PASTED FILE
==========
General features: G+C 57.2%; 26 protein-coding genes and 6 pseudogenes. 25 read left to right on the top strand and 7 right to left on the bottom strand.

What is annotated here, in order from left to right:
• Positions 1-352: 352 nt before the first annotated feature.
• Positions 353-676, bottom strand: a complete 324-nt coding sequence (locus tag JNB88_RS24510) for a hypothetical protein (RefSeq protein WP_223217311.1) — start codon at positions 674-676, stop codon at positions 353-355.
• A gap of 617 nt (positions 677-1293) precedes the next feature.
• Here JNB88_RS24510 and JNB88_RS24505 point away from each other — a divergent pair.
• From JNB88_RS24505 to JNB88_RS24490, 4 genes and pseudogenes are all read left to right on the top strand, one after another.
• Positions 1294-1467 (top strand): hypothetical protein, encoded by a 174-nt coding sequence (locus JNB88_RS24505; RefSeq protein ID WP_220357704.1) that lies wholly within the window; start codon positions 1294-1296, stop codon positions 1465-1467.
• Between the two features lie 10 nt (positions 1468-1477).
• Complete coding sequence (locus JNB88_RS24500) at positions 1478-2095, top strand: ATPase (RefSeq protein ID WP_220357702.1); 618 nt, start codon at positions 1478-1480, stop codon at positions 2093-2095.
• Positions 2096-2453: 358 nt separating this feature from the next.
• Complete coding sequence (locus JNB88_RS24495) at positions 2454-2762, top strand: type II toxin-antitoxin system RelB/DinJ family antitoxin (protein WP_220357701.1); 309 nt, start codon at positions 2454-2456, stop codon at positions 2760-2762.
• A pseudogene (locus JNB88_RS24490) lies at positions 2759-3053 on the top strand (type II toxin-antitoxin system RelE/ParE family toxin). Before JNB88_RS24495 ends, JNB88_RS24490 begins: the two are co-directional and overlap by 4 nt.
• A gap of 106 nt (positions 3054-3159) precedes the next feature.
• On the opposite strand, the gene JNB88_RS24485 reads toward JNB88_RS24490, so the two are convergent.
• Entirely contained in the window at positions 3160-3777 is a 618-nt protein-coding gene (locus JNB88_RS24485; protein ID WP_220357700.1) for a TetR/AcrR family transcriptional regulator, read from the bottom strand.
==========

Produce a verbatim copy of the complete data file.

General features: G+C 57.2%; 26 protein-coding genes and 6 pseudogenes. 25 read left to right on the top strand and 7 right to left on the bottom strand.

What is annotated here, in order from left to right:
• Positions 1-352: 352 nt before the first annotated feature.
• Positions 353-676, bottom strand: a complete 324-nt coding sequence (locus tag JNB88_RS24510) for a hypothetical protein (RefSeq protein WP_223217311.1) — start codon at positions 674-676, stop codon at positions 353-355.
• A gap of 617 nt (positions 677-1293) precedes the next feature.
• Here JNB88_RS24510 and JNB88_RS24505 point away from each other — a divergent pair.
• From JNB88_RS24505 to JNB88_RS24490, 4 genes and pseudogenes are all read left to right on the top strand, one after another.
• Positions 1294-1467 (top strand): hypothetical protein, encoded by a 174-nt coding sequence (locus JNB88_RS24505; RefSeq protein ID WP_220357704.1) that lies wholly within the window; start codon positions 1294-1296, stop codon positions 1465-1467.
• Between the two features lie 10 nt (positions 1468-1477).
• Complete coding sequence (locus JNB88_RS24500) at positions 1478-2095, top strand: ATPase (RefSeq protein ID WP_220357702.1); 618 nt, start codon at positions 1478-1480, stop codon at positions 2093-2095.
• Positions 2096-2453: 358 nt separating this feature from the next.
• Complete coding sequence (locus JNB88_RS24495) at positions 2454-2762, top strand: type II toxin-antitoxin system RelB/DinJ family antitoxin (protein WP_220357701.1); 309 nt, start codon at positions 2454-2456, stop codon at positions 2760-2762.
• A pseudogene (locus JNB88_RS24490) lies at positions 2759-3053 on the top strand (type II toxin-antitoxin system RelE/ParE family toxin). Before JNB88_RS24495 ends, JNB88_RS24490 begins: the two are co-directional and overlap by 4 nt.
• A gap of 106 nt (positions 3054-3159) precedes the next feature.
• On the opposite strand, the gene JNB88_RS24485 reads toward JNB88_RS24490, so the two are convergent.
• Entirely contained in the window at positions 3160-3777 is a 618-nt protein-coding gene (locus JNB88_RS24485; protein ID WP_220357700.1) for a TetR/AcrR family transcriptional regulator, read from the bottom strand.